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Have we missed the reintroduction of ‘peine forte et dure’ in the criminal courts?

The purpose of admissions is being manipulated to the prosecution's benefit. John Cooper QC writes

31 May 2016

The announcement on 4 April this year that new Criminal Procedure Rules will encourage courts to 'invite' defence counsel to make opening statements 'approved' by the court and delivered to juries to isolate issues in conflict between the prosecution and the defence is just part of a trend in the criminal courts, a trend which has little to do with court process and more to do with polishing the ability of the Crown to effectively present their case to a tribunal of fact.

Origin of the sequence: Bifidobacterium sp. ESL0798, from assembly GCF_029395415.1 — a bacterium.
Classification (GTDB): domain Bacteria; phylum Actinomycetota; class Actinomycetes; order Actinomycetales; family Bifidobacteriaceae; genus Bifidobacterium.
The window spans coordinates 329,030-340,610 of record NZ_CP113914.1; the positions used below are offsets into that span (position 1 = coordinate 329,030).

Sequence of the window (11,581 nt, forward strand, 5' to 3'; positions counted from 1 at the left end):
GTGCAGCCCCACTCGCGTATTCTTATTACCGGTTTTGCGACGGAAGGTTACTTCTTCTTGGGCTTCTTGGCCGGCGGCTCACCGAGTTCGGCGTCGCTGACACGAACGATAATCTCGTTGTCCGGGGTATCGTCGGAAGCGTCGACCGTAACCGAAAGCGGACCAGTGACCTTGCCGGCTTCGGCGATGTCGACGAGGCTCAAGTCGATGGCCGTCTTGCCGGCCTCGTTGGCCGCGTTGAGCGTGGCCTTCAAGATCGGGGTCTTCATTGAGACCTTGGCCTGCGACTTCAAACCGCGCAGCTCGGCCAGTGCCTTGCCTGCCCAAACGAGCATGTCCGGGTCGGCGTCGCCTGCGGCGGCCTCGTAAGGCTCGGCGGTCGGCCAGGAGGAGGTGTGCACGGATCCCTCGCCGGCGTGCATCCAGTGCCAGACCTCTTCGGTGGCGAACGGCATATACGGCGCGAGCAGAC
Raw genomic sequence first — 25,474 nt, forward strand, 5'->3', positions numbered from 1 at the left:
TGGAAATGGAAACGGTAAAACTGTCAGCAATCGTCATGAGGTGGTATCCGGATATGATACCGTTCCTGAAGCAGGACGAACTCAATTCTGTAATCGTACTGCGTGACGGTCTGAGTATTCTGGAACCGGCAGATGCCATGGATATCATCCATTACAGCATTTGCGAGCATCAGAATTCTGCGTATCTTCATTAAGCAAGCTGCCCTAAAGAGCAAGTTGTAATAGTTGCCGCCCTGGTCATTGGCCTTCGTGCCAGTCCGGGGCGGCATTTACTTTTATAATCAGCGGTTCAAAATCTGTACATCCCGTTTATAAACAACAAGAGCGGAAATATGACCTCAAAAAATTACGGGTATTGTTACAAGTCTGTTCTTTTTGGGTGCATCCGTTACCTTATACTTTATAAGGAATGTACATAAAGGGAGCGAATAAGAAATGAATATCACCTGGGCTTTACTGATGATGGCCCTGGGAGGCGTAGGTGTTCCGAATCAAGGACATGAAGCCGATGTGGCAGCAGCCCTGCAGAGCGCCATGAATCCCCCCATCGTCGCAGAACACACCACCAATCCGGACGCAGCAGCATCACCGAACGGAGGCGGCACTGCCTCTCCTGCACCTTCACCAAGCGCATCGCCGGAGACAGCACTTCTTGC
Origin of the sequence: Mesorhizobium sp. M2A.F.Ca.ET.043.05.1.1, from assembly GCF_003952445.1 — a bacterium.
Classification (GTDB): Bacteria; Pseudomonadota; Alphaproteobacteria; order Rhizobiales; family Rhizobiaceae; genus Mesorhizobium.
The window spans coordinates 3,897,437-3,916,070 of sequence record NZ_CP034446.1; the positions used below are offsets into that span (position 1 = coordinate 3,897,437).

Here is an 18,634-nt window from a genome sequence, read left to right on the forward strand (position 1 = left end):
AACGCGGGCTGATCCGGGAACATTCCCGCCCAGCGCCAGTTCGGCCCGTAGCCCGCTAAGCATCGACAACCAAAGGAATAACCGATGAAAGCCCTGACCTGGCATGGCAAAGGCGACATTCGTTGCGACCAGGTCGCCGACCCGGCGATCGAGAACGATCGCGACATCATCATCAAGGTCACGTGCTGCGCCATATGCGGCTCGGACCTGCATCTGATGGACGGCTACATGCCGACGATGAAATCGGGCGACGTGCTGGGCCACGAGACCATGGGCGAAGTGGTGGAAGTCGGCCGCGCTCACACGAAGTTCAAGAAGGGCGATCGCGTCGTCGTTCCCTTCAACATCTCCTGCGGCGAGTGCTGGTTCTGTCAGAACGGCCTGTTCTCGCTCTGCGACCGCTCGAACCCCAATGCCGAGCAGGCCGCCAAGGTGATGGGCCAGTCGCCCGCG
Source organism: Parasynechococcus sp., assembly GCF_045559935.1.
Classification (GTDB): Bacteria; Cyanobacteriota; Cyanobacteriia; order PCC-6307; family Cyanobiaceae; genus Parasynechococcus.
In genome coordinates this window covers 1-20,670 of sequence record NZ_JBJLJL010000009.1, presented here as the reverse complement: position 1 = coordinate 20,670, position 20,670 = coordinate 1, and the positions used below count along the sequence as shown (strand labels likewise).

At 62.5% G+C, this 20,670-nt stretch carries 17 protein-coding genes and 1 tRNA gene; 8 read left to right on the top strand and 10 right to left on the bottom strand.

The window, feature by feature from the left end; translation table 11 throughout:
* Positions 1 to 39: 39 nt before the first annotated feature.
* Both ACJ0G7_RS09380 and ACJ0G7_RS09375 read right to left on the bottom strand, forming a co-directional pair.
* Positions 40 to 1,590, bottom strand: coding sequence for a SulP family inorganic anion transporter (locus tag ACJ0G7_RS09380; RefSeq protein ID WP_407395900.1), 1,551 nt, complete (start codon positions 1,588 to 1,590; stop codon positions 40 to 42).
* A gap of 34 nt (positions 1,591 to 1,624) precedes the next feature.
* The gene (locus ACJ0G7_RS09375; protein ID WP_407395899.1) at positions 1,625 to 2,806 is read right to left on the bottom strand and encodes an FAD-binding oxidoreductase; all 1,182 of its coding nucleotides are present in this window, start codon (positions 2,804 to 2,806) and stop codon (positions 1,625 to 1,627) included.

Another such trend - more implemented by practice than by the creation of rules - is the developed use of admissions in the court process.

To begin with, a reminder of the purpose of admissions: they are designed to avoid the need of presenting the same evidence orally before the court. If the fact is not challenged, it is an efficient use of court time and that of the witness to reduce the matter to writing, which ...

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